Three big announcements: we're changing license, to MIT from AGPL; a new co-founder is coming on board, Henning Peters; and we're launching a new service, to adapt spaCy's statistical models to your task.

Dead Code Should Be Buried

Natural Language Processing moves fast, so maintaining a good library means constantly throwing things away. Most libraries are failing badly at this, as academics hate to editorialize. This post explains the problem, why it's so damaging, and why I wrote spaCy to do things differently.

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Displaying Linguistic Structure with CSS

One of the features of the relaunch I'm most excited about is the displaCy visualizer and annotation tool. This solves two problems I've thought about a lot: first, how can I help people understand what information spaCy gives them access to? Without a good visualization, the ideas are very abstract. Second, how can we make dependency trees easy for humans to create?

Introducing spaCy

Computers don't understand text. This is unfortunate, because that's what the web almost entirely consists of. We want to recommend people text based on other text they liked. We want to shorten text to display it on a mobile screen. We want to aggregate it, link it, filter it, categorise it, generate it and correct it. spaCy provides a library of utility functions that help programmers build such products.

How spaCy Works

This post is a work in progress, explaining some of how spaCy is designed and implemented, and noting which algorithms were used. spaCy is built on science, not alchemy, and when new discoveries are made, we publish them. We want to stay on the same page as the academic community, to use their work. Still, explaining everything takes time — so this post isn't yet as complete as we'd like it to be. Stay tuned.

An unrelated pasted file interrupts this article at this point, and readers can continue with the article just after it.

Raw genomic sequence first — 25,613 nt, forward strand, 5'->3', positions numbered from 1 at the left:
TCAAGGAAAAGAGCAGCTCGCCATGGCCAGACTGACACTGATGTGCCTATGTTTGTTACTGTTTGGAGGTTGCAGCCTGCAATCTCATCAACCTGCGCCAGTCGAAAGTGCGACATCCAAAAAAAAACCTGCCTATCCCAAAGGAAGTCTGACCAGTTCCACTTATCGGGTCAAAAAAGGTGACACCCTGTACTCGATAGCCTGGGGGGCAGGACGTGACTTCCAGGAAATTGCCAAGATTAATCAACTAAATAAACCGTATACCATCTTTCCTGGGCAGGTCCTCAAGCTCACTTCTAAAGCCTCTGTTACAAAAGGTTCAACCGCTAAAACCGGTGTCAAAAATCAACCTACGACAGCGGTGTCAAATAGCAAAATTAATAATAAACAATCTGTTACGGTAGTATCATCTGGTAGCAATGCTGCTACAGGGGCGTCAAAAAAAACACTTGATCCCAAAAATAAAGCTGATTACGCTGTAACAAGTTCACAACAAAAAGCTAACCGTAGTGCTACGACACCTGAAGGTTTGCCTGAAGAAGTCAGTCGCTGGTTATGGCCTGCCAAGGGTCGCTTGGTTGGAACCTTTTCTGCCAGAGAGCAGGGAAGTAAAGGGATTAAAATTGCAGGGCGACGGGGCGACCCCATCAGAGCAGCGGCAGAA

Writing C in Cython

For the last two years, I’ve done almost all of my work in Cython. And I don’t mean, I write Python, and then “Cythonize” it, with various type-declarations et cetera. I just, write Cython. I use "raw" C structs and arrays, and occasionally C++ vectors, with a thin wrapper around malloc/free that I wrote myself. The code is almost always exactly as fast as C/C++, because that's really all it is, but with Python right there, if I want it.

Parsing English in 500 Lines of Python

This post explains how transition-based dependency parsers work, and argues that this algorithm represents a break-through in natural language understanding. A concise sample implementation is provided, in 500 lines of Python, with no external dependencies. This post was written in 2013. In 2015 this type of parser is now increasingly dominant.

A Good Part-of-Speech Tagger in about 200 Lines of Python

Up-to-date knowledge about natural language processing is mostly locked away in academia. And academics are mostly pretty self-conscious when we write. We’re careful. We don’t want to stick our necks out too much. But under-confident recommendations suck, so here’s how to write a good part-of-speech tagger.

We have an important announcement about spaCy! Go here for more information.